Tokamak Energy Fusion Development

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Technical lecture
13 March 2018 19:00 - 20:00
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Tokamak Device

The presentation will provide an insight in to the Tokamak Energy Fusion Development programme. Tokamak Energy are not just a paper exercise, but are putting the theory into practise. By designing and building prototype fusion devices, they learn from each one to develop the next.

Two recent developments in fusion research promise to open a faster route to fusion power. A re-examination of the ITER confinement databases has shown that for tokamaks the fusion gain, Qfus, depends only weakly on device size implying that, at least from a physics perspective, a high fusion performance can be obtained in relatively small devices. Reduction factors of three or four in power and at least an order of magnitude in volume appear feasible from a physics perspective.

The main size drivers are found to be engineering and technological aspects rather than physics considerations. The magnets are a major size driver and high-temperature superconductors (HTS) appear to offer significant advantages over low-temperature superconductors as used in current devices. These developments combine well in the spherical tokamak (ST), which is a tokamak with a relatively low ratio of the plasma major radius to minor radius, i.e. a tokamak with a shape that resembles a cored-apple rather than the traditional doughnut.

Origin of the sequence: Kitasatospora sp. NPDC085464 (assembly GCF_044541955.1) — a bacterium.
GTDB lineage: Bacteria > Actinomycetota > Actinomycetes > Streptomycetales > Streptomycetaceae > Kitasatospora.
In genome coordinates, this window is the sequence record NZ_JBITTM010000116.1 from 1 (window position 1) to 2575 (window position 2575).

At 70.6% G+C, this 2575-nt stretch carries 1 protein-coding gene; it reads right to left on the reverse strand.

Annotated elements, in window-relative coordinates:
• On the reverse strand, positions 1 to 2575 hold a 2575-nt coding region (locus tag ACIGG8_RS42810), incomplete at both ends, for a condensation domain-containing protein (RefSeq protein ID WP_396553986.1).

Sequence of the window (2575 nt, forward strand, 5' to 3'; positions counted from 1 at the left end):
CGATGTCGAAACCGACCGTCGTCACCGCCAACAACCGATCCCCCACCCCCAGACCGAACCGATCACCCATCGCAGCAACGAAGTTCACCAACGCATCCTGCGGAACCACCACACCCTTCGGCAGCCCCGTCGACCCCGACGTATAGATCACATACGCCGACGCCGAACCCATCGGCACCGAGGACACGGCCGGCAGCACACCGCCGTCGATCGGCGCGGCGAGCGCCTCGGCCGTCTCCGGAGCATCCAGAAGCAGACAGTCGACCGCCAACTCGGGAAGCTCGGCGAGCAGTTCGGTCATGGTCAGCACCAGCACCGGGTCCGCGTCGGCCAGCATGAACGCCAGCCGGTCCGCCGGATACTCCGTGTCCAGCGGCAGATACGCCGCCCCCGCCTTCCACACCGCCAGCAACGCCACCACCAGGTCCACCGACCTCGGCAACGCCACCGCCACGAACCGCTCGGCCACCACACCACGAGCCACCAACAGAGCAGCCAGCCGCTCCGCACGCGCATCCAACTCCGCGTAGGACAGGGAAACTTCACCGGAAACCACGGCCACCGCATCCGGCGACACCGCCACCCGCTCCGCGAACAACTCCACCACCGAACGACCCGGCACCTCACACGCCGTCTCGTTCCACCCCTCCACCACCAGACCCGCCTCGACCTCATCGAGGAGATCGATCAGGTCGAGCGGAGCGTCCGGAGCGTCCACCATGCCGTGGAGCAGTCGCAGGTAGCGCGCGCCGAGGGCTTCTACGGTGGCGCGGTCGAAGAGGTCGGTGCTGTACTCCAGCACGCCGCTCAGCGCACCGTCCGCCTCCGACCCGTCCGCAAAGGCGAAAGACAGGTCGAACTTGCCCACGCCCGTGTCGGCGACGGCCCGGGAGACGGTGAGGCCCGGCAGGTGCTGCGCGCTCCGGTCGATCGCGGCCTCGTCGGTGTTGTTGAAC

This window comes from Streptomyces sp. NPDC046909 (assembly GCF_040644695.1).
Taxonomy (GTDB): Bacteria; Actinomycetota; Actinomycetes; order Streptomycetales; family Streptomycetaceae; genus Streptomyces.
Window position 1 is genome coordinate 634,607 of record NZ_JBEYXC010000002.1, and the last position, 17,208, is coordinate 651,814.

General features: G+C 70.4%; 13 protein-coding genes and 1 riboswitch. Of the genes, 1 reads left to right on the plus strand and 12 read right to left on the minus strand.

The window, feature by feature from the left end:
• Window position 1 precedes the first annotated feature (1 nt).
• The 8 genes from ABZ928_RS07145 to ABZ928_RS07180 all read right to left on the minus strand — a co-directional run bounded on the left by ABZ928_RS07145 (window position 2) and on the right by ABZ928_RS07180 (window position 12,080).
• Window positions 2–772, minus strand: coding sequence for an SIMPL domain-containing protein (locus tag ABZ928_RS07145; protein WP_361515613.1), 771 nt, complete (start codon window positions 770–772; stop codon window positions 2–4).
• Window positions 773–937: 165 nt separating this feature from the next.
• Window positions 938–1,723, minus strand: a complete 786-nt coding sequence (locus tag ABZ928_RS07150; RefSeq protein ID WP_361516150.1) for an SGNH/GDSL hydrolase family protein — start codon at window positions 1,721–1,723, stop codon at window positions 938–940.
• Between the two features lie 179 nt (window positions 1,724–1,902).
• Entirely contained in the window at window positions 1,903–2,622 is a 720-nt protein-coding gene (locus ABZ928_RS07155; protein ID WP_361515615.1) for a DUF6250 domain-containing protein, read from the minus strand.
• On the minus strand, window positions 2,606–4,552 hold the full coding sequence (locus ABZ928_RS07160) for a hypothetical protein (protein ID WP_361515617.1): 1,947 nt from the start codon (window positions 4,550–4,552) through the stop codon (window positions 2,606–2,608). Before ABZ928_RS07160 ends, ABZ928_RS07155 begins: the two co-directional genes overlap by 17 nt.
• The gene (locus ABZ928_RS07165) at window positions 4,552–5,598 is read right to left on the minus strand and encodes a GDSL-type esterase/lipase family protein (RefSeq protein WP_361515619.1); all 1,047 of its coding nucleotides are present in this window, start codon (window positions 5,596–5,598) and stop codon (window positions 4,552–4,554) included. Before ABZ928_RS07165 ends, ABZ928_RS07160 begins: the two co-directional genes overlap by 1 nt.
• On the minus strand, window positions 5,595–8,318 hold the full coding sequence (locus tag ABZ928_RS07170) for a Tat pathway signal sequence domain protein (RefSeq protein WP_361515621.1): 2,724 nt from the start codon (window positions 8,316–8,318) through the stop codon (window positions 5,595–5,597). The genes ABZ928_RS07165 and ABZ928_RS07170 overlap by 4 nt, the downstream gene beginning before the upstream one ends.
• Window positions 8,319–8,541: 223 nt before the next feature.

An approach based on STs fitted with HTS magnets is being pursued by Tokamak Energy Ltd, a privately funded company based in Oxfordshire; rapid and promising progress is being made.

Details of both developments will be presented and the opportunities and challenges of this alternative route to fusion, including the development of a technology roadmap through the key engineering and technological challenges, will be outlined.

Tokamak Energy Lecture


Alan Costley, a PhD graduate of Imperial College, has worked in fusion for more than 40 years. He has held senior positions at the JET project and on the international ITER project. He now and works mostly for Tokamak Energy Ltd, attempting to find a faster route to fusion power.


Physics, Lecture Theatre B
Building 46, Room 2003
University of Southampton
Highfield Campus
SO17 1PQ
United Kingdom

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